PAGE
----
Vertical tillage is an agricultural practice that has been around since the early to mid-1990s. Generally speaking, vertical tillage is a practice designed to size, slice, and chop after-harvest crop residue while only penetrating a few inches of soil in the process.
The residue of what’s left behind, as a result, is left on the soil’s surface to decompose. This will help to minimize erosion, enhance the soil profile, and leave a smooth and level surface for planting.
Now that we understand what vertical tillage is, who should consider it as a practice and when?
When Should Vertical Tillage be Considered?
If you live in an area that has drier, has thinner topsoil, and lower average yields, vertical tillage could really help to improve the tillage process. Here are some reasons why:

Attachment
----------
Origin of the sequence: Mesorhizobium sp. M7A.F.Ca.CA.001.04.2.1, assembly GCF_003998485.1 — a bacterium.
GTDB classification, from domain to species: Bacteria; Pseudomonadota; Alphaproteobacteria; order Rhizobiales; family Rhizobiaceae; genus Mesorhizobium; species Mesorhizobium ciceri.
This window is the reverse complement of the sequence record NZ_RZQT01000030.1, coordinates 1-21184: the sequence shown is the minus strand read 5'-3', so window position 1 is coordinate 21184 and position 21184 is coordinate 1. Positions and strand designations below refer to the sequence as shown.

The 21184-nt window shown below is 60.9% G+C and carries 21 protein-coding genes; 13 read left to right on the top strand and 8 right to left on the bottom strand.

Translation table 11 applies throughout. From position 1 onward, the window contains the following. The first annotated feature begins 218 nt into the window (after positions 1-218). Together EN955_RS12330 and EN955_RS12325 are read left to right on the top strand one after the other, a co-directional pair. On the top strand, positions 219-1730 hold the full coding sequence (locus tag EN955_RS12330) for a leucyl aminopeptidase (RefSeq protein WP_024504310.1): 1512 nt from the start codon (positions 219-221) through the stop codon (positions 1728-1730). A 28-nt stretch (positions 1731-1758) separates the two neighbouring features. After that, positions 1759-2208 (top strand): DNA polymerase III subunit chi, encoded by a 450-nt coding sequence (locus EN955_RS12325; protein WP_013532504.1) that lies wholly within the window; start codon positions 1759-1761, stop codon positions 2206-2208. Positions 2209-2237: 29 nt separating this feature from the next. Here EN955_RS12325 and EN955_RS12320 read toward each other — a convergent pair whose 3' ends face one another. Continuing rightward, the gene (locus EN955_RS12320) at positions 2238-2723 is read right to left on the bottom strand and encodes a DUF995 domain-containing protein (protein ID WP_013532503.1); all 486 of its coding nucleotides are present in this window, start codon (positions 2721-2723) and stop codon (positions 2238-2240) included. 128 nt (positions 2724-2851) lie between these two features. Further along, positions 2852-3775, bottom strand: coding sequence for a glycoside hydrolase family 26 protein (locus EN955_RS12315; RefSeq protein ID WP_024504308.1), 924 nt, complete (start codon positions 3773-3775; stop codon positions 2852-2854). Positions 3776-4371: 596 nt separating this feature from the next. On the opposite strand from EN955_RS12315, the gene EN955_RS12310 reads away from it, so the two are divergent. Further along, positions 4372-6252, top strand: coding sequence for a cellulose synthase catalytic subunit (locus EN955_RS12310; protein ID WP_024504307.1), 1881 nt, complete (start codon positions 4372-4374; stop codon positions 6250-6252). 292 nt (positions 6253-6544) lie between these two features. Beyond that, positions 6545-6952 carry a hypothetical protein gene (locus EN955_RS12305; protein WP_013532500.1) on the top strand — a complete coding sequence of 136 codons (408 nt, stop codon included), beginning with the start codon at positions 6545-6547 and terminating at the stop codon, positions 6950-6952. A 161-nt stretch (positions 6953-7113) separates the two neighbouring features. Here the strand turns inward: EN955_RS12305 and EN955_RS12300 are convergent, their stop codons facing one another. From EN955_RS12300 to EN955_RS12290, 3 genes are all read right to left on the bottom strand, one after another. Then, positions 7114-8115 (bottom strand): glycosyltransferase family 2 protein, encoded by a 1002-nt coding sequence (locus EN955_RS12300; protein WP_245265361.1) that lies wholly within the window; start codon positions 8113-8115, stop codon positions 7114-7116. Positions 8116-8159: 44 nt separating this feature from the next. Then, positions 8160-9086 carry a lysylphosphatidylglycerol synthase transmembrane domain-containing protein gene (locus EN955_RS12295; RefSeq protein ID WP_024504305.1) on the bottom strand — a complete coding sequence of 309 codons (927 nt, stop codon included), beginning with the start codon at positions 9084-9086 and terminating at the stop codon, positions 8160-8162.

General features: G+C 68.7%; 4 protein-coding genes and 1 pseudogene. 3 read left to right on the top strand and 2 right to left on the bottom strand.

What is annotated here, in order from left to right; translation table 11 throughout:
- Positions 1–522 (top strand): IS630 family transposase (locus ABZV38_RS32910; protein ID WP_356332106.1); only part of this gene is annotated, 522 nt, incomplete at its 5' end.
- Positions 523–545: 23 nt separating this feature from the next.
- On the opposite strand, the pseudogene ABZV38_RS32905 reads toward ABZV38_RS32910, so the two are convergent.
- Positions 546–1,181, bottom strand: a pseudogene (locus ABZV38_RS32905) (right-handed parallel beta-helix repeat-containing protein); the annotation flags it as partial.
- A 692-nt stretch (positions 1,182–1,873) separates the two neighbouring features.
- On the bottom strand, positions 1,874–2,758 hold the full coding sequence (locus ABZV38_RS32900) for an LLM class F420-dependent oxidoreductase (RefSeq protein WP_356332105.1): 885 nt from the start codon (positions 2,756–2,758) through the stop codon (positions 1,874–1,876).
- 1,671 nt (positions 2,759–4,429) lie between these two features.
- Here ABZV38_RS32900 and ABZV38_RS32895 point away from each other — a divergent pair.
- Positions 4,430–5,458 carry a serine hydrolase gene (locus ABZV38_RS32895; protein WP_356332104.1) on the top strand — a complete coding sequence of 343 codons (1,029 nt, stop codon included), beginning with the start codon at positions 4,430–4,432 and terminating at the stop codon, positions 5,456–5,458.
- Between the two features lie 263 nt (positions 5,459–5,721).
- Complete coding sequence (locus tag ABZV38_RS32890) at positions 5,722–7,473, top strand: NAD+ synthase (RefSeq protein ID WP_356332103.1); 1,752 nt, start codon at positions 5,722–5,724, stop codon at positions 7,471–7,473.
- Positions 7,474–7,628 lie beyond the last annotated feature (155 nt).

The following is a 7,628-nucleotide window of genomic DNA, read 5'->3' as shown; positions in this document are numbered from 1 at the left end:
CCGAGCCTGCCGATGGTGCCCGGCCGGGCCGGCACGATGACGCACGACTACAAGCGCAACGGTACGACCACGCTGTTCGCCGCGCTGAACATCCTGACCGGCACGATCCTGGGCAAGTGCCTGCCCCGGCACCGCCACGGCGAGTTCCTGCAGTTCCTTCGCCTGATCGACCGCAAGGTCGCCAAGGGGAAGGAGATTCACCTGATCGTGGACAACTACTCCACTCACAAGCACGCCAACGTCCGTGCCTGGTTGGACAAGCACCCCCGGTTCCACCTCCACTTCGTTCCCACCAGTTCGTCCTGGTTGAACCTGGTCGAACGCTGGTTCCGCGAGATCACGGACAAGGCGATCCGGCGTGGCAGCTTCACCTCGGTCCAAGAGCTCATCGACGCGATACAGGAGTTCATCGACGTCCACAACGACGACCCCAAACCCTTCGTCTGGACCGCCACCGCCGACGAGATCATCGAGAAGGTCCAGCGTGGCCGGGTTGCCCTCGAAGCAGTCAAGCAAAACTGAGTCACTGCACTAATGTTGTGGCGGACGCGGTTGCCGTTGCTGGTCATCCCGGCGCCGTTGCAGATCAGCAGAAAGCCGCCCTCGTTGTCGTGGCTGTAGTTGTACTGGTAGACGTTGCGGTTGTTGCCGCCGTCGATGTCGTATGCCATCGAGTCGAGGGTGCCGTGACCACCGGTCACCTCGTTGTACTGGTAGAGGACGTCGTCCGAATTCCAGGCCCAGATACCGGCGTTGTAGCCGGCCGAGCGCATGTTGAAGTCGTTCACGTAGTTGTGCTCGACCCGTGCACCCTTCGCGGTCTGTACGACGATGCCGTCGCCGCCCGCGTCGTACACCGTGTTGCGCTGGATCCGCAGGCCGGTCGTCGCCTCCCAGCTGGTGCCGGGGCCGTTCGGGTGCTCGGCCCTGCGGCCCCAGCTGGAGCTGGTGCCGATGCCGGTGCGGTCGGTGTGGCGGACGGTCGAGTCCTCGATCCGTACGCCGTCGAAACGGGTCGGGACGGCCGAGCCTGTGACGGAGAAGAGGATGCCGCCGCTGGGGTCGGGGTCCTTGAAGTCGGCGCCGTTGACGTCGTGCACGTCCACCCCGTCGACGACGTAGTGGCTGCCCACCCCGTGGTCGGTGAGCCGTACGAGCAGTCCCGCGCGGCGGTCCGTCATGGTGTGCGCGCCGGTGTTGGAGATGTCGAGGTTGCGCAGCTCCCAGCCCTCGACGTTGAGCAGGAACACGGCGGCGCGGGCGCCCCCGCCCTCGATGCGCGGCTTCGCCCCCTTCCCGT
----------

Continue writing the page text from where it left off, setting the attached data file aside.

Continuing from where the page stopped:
- Your lower average crop yield will tend to leave less after-harvest residue than a field that produces an abundance of crops. Vertical tillage will keep the residue on or near the soil’s surface, which will protect the topsoil from wind erosion while it decomposes and returns valuable nutrients to the soil.
- The minimal depth penetration will also help to retain the moisture and nutrients that are in your soil.
- When planting season comes around, vertical tillage can help to produce a smooth and level seedbed at 2-3 inches in depth all in one pass. This helps to preserve time and fuel costs, and because the soil has been able to retain moisture and build nutrients during the winter months, you will improve your chances of producing solid crop yields.
True vertical tillage will require specialized equipment that’s designed specifically for the practice. Contact your local John Deere dealer if you’re looking for vertical tillage equipment or other tillage tools to help you through the process this season. Or, for more information about vertical tillage, visit this page.